When I tell them that the answer is open-sourcing software, an overwhelming majority of them stare at me in disbelief. They call me naive, or claim they wouldn’t trust software that was made by a bunch of amateurs.

Basically, the response is what the software giants said about Linux when it first made it big. Steve Balmer was quoted saying “Linux is like communism”. That scared a lot of people of. Especially the people who didn’t really have the kind of money to buy all of Microsoft’s software.
The image of a 16 year old amateur contributing code to the Linux kernel, and seeing his untested, un-reviewed code being released moments later couldn’t be further from the truth. If you know how the release-cycles work, and how git works, you know that.

It is obvious that none of those arguments don’t hold water: Open-source is as old as computing. If I ask them what computers and/or phones they use, I immediately tell them they are using open-source spawned systems: Linux is in almost every home, if not on the smartphones, tablets or computers, it’s on the routers, televisions, NAS’s or other equipment.
Apple is, at heart, a modified version of the BSD Unix system. And of course, Microsoft wasn’t always run by Steve Balmer, so it’s safe to say their developers did some copy-with-pride work of their own, too.
If people need even more convincing: just ask them how much of the internet is running on open-source software. If they don’t know, tell them and leave it at that.

So why did they do it to themselves? If by they you mean the software companies, the answer is obvious: they spent years, and a lot of actual marketing money, convincing consumers that their proprietary software was better, safer, more reliable in every way than something a couple of amateurs put together. So for them to switch sides, and join what they have been depicting as the dark side might scare off customers.
In fact, Microsoft has begun changing on this front already: TypeScript is open source, and they collaborate closely with Suse Linux. Their corporate clients are being eased into their new strategy, I think.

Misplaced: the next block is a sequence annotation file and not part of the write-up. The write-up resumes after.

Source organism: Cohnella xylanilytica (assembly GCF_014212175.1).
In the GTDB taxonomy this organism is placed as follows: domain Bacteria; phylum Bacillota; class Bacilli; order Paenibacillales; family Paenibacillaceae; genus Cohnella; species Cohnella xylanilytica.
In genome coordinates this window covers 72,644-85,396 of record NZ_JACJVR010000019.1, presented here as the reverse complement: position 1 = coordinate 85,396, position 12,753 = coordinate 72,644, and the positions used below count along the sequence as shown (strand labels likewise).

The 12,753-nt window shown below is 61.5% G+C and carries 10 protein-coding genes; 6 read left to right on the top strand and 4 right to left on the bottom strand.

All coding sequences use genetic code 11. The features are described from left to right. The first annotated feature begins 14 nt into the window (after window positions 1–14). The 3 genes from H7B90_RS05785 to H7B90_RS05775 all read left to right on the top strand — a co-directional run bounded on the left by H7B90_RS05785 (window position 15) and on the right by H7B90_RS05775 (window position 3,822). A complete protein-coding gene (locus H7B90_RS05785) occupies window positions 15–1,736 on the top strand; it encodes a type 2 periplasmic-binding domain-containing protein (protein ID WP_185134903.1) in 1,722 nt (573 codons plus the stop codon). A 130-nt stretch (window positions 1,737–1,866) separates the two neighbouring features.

If by they you mean the consumer, you’d be right, too. The consumer has spend years paying thousands of dollars for software. To admit right away that that was a mistake is not always easy. Plus: they’ve become accustomed to a system, and to change means to learn the basics again. Just like developers, users are lazy. And stubborn. And pig-headed. And sometimes have a misplaced sense of pride.
There still is this belief that, if something like Linux really is free, there either is a catch, or it’s no good. Once we’ve convinced them that it really is good, they’ll have to realize that the only catch of truly open and free software is that nobody can be sued.

If you are a programmer, you’ve probably written tools for your current employer, that you developed before, at a previous job. This is absurd, and it must stop. That time is better spent perfecting tools, creating new and stable systems, or making open-source and free software truly accessible.
If you care, even in the slightest about any of this, please, please, spread the word. Stop the madness. It’s as though the software industry is fighting a civil war, where all of the companies are sworn enemies. Developers are the soldiers, and consumers are neutral civilians. We can’t win this one, so let’s end it, and work on a project that is worth while together.

 

Yours truly, someone who probably sounds like a hippie – Elias

PS: Death to all hippies.
— Eric Cartman